Every business starts with a seemingly great idea, but oftentimes that idea loses its fizzle when actually brought to market.
In fact, 42 percent of startups fail because they don’t meet a market need, according to Manhattan based-BusinessStudent.com’s 2018 Small Business Toolkit.
Too often, entrepreneurs are so invested in their idea that they fail to take the basic steps to see if it’s something the market wants or needs.
“A big part of a great idea is getting all the key elements to work together,” says Bryan Mattimore, co-founder and president of The Growth Engine Co. in Norwalk, Connecticut, and author of “21 Days to a Big Idea: Creating Breakthrough Business Concepts” (Diversion Books; $12.99).
This includes meeting a true customer need, the correct positioning to relay your product or service’s most important benefit, and a reasonable price point, he says.
“We find with entrepreneurs they may have one idea, and chances are that idea is no good,” says Mattimore. As part of a brainstorming session with a client, he may generate 200 ideas in a day, and of those, perhaps 10 percent to 15 percent are original and unique, he says. Of those, they might pare it down to one or two ideas that actually make it to market.
“It’s a number game,” he says, noting your initial idea may need to be tweaked, and getting feedback from as many people as you can ask helps.
Trend-forecasting resources such as TrendHunter, Cassandra and sparks & honey could trigger new ideas or help validate current ideas, he says.
The Small Business Development Centers at Farmingdale State College and Stony Brook University can also provide assistance with market research for free.
They can conduct a market analysis, looking at factors including whether the market is crowded, what the percentage growth in an industry has been over the last few years and how much it’s predicted to grow, says Erica Chase-Gregory, regional director of the SBDC at Farmingdale.
Just because it’s a crowded market doesn’t automatically mean you shouldn’t enter it, she says.
“Look at the competition, and you either need to be cheaper or better,” says Chase-Gregory. “You need to differentiate yourself somehow.”
One of the biggest mistakes she sees from entrepreneurs is they hold onto their initial vision and they don’t change that vision to meet the customer’s needs.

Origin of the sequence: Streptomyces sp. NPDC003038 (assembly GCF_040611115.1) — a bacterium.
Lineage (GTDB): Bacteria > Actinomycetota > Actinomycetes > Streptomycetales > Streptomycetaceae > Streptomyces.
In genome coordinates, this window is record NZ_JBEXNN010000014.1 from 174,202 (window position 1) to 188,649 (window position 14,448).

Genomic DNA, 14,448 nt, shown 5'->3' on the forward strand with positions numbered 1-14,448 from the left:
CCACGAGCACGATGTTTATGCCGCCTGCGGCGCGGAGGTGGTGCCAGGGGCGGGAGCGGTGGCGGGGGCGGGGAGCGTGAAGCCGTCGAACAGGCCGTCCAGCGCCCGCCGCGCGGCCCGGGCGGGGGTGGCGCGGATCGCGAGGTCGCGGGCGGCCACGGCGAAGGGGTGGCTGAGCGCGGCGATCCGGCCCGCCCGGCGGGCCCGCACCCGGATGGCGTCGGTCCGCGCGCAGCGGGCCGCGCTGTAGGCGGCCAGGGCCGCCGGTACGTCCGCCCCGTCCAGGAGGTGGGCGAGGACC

Beyond that, many entrepreneurs fail to do “customer discovery” -- figuring out who their customer is and talking to them -- because they think the best use of their time is to continue to develop their product or they’re afraid of people stealing their ideas, says Aaron Foss, founder of Mount Sinai-based Nomorobo, a robocall blocking service and an entrepreneur-in-residence at Hofstra University in Hempstead assisting students with their business ideas.
If you’re concerned about someone stealing your idea, but want feedback, ask people about the problem that you’re trying to solve rather than your product specifics, he says.
Before launching Nomorobo, Foss competed in the Federal Trade Commission’s Robocall Challenge, where he gathered feedback. He also found it helpful to set up a basic landing page where people could enter their email address if they wanted to learn more.
That landing page went active in April 2013, and by the time he launched that October, he had over 35,000 email addresses, a strong indicator of the market’s interest.
“Bottom line is you need to know your target audience and how to reach them,” says Rob Marchese, founder of Zippboxx, a Hauppauge-based on-demand storage company that allows customers to schedule pick-ups, view a photo inventory of their stored items and request delivery, all online.
He and partner Rick Stark literally took to the streets, asking passersby if they saw a need for a service like theirs, noting that they wanted a concept that was different than traditional self-storage and traditional moving services.
“You have to differentiate yourself,” says Marchese.
Looking for a quick way to come up with a business idea in 30 seconds? Putting “smart” in front of a passion or hobby or anything you’re interested in is a great way to trigger an original idea for a new invention, product, business or service.
SOURCE: Bryan Mattimore, The Growth Engine Co.